I love this video for two reasons:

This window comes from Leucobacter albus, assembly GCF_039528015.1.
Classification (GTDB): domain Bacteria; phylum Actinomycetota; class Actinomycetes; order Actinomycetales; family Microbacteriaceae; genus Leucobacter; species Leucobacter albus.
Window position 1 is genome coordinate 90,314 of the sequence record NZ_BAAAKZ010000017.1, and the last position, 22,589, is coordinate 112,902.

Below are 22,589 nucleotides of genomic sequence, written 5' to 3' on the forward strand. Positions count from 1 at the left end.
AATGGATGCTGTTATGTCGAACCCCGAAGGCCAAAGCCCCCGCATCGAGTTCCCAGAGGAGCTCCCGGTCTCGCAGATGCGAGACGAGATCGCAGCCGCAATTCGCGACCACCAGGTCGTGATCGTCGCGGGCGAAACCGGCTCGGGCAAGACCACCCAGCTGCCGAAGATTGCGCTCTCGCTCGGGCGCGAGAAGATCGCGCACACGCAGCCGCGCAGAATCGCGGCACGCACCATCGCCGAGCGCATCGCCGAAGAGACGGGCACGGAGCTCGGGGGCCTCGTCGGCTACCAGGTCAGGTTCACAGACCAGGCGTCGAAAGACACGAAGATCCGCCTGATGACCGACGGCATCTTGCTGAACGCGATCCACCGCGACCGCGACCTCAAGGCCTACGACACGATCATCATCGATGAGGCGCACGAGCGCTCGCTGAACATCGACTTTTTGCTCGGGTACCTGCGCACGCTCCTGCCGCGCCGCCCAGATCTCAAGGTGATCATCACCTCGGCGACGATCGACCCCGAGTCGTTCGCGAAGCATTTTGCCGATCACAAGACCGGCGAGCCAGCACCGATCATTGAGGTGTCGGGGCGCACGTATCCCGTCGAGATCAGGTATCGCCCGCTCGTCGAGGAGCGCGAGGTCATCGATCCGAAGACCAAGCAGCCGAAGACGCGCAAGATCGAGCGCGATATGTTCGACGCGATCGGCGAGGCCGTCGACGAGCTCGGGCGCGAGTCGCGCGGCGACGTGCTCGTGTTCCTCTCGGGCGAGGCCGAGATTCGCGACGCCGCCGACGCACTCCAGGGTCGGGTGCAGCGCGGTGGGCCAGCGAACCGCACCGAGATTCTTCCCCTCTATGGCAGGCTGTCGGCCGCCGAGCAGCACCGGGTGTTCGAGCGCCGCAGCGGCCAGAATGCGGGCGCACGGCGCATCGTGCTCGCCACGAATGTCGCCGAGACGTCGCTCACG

1. It really reminds me of the usefulness of speaking to people in their own language, and to respect that they may be different from ourselves. Dominion: The Power of Man, the Suffering of Animals, and the Call to Mercy by Matthew Scully is an incredible book written by one of George W. Bush’s speechwriters, a conservative republican and a conservationist, not an abolitionist intersectional vegan by any means! However, his arguments have been enormously helpful to me in speaking with people who firmly believe that humans have God-given dominion over animals. I may not agree, and I might not define god in the same way they do, but I am now able to have an intelligent conversation with a right wing Christian carnist, in which I can respectfully quote all the compassionate Bible verses needed to counter the bloodthirsty ones they might feel attached to. Imagine what a different response this gay guy would have gotten if he’d said instead, “Your religion is oppressive and your Bible is lies!” By saying “Jesus is love” he effectively showed that the “preacher” was indeed a “false prophet,” at least, in the eyes of all of the people who were watching and who also want to believe that God, if s/he exists, is good and loving, and not hateful. Who are you going to agree with – the crazy bigot screaming vitriol, or the brave young man countering hatred with a reminder of Jesus’s love? I’m agnostic and more Buddhist than anything, but I’m still voting for the young man. Amen, brother.